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Archive | Viewpoint

Gas tax and fee discussion worth having

By Michael D. LaFaive, Mackinac Center for Public Policy

Michigan’s roads must be addressed, but the state government must first properly raise the funds.
Gov. Rick Snyder has proposed increased spending on Michigan roads, which is surely a discussion worth having. The Mackinac Center has long said the state should place a higher priority on roads and has authored two lengthy studies on the subject, in 1995 and 2007, respectively. But the question of how to go about raising the needed revenue to fund $1.2 billion in additional road spending needs to be answered.
It is wise to tie additional road funding to something akin to a true road user fee, but the hikes should be offset with dollar-for-dollar cuts to other financial burdens on taxpayers, such as state personal income taxes.
Last year, Gov. Snyder floated the idea of a tax on the wholesale price of gasoline and a major hike—67 percent increase by one accounting—in auto registration fees. These ideas remain on the table in 2013.
Two points about these proposed tax and fee increases must be stated up front.
First, gas taxes and car registration fees are very close to a true user fee and much better than funding road improvements through, say, a general sales tax hike. A user fee attempts to more closely tie the cost of a government service to those who most enjoy its benefits. Other related options, such as toll roads or some odometer-based user fees, have great merit, but probably not in the short-run. Michigan needs more and better infrastructure investment and making this policy a priority is a sound decision.
Second, a net tax and fee increase simply isn’t necessary. It is wise to tie additional road funding to something akin to a true road user fee, but the hikes should be offset with dollar-for-dollar cuts to other financial burdens on taxpayers, such as state personal income taxes. Ideally, the net result of such tax changes will be a cut in the burden, not merely a shift. Gov. Snyder has a record of such dramatic tax changes. It does not strain credulity to suggest that he could do so again.
Revenue losses from offsetting a personal income tax cut would require reducing government spending, but as the Center has pointed out time and again, the money is there to be had if only lawmakers are willing to make the cuts happen.
Let us start with one simple idea: Eliminate Michigan’s department of corporate welfare and crony capitalism, otherwise known as the Michigan Economic Development Corp.
The state could save a conservative $118 million by reducing MEDC expenditures and redirecting 21st Century Jobs money and Indian Gaming revenues to personal income tax relief (though this money will run out in 2015). The great irony in this is that investing these savings in state roads and bridges might actually produce a positive return on investment.
This is just one idea and it gets us almost 10 percent of the way to the $1.2 billion in road repair dollars Gov. Snyder is seeking. The fact is the Mackinac Center has made hundreds of suggestions over the years for saving (and in some cases, generating) billions of dollars in savings.
The Center has authored three formal budget studies, the last of which recommended more than 200 ideas for saving $2 billion without reducing the School Aid Fund. Since the last was published we have suggested even more ideas, big and small, controversial and not.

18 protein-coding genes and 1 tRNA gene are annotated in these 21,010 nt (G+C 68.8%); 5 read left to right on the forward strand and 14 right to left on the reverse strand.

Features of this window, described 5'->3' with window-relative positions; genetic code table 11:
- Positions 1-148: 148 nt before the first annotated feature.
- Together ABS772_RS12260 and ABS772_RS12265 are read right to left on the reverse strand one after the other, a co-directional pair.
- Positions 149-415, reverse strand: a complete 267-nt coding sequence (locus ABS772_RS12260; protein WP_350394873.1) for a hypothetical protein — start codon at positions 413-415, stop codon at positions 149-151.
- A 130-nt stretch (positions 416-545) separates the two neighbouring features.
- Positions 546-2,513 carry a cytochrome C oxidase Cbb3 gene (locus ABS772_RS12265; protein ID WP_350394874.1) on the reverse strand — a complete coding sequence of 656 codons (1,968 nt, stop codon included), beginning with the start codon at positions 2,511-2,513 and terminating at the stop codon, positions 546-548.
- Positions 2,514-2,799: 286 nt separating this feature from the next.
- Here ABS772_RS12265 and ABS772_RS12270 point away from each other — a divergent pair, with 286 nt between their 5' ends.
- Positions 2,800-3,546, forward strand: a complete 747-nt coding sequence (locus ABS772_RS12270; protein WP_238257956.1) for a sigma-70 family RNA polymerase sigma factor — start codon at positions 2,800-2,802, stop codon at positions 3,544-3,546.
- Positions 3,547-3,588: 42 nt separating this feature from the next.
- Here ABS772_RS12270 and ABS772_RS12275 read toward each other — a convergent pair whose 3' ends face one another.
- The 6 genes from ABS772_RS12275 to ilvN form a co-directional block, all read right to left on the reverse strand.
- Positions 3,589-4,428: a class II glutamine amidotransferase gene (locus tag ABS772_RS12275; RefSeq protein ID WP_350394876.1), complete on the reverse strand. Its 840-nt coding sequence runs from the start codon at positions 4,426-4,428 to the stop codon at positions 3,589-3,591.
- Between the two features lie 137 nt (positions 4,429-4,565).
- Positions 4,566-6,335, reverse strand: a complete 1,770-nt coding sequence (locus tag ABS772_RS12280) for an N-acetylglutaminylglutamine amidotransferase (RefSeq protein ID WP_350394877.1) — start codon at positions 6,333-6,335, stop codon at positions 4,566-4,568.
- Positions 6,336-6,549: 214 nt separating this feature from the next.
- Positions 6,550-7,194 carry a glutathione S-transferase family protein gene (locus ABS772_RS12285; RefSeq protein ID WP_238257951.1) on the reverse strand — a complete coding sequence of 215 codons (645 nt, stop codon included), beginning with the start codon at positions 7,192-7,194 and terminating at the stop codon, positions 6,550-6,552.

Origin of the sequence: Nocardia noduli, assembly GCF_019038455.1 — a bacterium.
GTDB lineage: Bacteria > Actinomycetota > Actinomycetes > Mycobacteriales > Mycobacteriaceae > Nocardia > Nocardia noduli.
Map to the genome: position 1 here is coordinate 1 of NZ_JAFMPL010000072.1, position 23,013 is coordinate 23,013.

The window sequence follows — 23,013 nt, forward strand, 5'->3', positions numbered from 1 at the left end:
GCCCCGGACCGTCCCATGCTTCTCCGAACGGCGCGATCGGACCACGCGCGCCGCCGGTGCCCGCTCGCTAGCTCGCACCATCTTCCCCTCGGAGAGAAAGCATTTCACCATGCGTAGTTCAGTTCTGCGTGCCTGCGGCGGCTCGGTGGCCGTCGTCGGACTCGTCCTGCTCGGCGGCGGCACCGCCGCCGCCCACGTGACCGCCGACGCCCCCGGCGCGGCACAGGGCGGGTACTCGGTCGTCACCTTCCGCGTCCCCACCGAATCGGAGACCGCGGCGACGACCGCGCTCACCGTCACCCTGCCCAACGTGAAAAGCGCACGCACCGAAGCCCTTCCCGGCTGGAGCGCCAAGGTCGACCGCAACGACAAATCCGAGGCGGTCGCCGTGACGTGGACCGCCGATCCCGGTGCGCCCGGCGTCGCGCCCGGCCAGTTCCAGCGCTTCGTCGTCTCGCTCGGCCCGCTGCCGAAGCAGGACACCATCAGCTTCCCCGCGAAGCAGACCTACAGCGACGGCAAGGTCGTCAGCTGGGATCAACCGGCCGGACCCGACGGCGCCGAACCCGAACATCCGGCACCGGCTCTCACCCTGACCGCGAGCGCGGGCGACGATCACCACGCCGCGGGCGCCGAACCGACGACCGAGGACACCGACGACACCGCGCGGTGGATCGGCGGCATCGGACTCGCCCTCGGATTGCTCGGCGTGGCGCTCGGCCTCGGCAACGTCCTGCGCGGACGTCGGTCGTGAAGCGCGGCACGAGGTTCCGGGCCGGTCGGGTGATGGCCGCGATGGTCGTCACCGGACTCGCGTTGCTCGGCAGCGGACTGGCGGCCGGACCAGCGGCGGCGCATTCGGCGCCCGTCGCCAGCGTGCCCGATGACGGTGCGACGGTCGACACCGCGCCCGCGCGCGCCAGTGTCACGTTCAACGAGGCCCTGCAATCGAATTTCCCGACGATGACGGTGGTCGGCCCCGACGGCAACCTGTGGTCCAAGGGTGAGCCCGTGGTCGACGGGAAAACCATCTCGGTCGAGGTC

Two ideas for saving money listed in our 2007 transportation study include repealing the state prevailing wage law and competitive contracting for road maintenance. Prevailing wage laws artificially raise the cost of government construction projects. One conservative estimate published by the Center in 2007 was that the repeal of this law in 2002 could have saved Michigan taxpayers some $107 million in public construction costs that are not related to schools. Savings like that are worth chasing.
Michigan’s infrastructure system needs repair. We have been saying that in print for almost two decades. Tying the repairs, however, to a net tax increase is unnecessary. The best alternative is to offset hikes a fuel tax with spending and tax cuts elsewhere.
Michael D. LaFaive is the director of the Morey Fiscal Policy Initiative at the Mackinac Center for Public Policy, a research and educational institute headquartered in Midland, Mich.

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The Good, Bad and Ugly of Gov. Snyder’s First Budget

By Michael D. LaFaive | Mackinac Center for Public Policy

Gov. Rick Snyder’s first budget fell short of the “atomic bomb” promised by Lt. Gov. Brian Calley, in part due to the fact that a megaton of further spending and tax cuts were left on the table. Overall, however, the budget moves the state in a positive direction with greater tax simplicity, more transparency, less corporate welfare and fewer discriminatory tax policies.

This comparison shows the inequity between public-sector and private-sector employees for overall compensation.

Among the lost opportunities is the fact that the net effect is a tax shift, not a tax cut. Yet as Mackinac Center analysts have shown, by bringing government employee benefits in line with private-sector averages, $5.7 billion in savings could be made available for real tax cuts without reducing programs or laying off employees.

That said, there’s plenty of good news here: Gov. Snyder intends to scrap the complicated and hated Michigan Business Tax and surcharge, replacing it with a simpler corporate flat tax of 6 percent. The Washington, D.C.-based Tax Foundation estimates this will move Michigan from 48th place in its business tax rankings to 22nd, even without a net tax cut.

Also positive is Gov. Snyder’s intention to eliminate the Michigan Economic Growth Authority and other discriminatory tax breaks. Given that the governor was once the vice chair of the Michigan Economic Development Corp., which presides over the state’s current corporate welfare regime, this has a certain “Nixon goes go to China” aspect. It’s not quite the “fair field and no favors” recommended by Mackinac Center scholars, because special treatment for certain firms won’t be eliminated entirely, but the process will henceforth be done through straightforward legislative appropriations, bringing a huge leap in transparency.

And there are real cuts in this budget, including revenue sharing haircuts of up to $300 million, trimming school grants by $300 per pupil from current year levels, and $280 million from higher education spending. However, there are devilish details that may partially undercut potential savings—schools, universities and local governments may be able to reclaim some of those dollars by agreeing to reforms in their own governance, for example.